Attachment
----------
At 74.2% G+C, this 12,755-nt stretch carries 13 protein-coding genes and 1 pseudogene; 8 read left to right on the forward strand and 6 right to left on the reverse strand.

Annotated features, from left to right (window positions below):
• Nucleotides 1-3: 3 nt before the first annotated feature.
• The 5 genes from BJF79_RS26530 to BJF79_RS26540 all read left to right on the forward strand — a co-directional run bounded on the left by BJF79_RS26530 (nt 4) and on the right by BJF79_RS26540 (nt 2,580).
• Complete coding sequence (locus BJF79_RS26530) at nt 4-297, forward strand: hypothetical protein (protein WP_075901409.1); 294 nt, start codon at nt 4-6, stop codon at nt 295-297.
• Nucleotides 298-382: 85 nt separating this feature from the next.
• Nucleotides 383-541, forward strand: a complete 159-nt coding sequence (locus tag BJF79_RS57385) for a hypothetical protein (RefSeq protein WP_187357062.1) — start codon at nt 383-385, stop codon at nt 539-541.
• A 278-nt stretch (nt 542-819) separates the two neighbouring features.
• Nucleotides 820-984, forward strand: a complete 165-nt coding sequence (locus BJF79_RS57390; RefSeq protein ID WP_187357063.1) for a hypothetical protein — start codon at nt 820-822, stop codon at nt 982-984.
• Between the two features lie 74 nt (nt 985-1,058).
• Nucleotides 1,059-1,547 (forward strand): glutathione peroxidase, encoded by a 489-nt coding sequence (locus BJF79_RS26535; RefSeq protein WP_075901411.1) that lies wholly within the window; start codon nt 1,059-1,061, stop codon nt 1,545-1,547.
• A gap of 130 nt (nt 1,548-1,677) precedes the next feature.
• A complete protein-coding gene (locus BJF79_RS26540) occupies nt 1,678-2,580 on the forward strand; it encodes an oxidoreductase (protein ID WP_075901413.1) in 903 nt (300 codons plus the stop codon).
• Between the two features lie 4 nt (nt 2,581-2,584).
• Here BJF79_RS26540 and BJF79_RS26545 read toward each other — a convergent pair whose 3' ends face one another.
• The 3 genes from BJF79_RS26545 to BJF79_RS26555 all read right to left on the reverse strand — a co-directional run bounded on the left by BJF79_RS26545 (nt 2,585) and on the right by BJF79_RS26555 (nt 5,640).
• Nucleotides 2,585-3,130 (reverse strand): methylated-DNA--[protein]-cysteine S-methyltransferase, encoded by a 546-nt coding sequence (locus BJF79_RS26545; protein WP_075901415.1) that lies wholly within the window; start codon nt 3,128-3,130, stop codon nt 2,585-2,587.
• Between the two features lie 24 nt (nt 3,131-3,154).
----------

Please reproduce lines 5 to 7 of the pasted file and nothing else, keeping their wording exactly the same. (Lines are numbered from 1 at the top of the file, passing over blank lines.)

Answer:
• Complete coding sequence (locus BJF79_RS26530) at nt 4-297, forward strand: hypothetical protein (protein WP_075901409.1); 294 nt, start codon at nt 4-6, stop codon at nt 295-297.
• Nucleotides 298-382: 85 nt separating this feature from the next.
• Nucleotides 383-541, forward strand: a complete 159-nt coding sequence (locus tag BJF79_RS57385) for a hypothetical protein (RefSeq protein WP_187357062.1) — start codon at nt 383-385, stop codon at nt 539-541.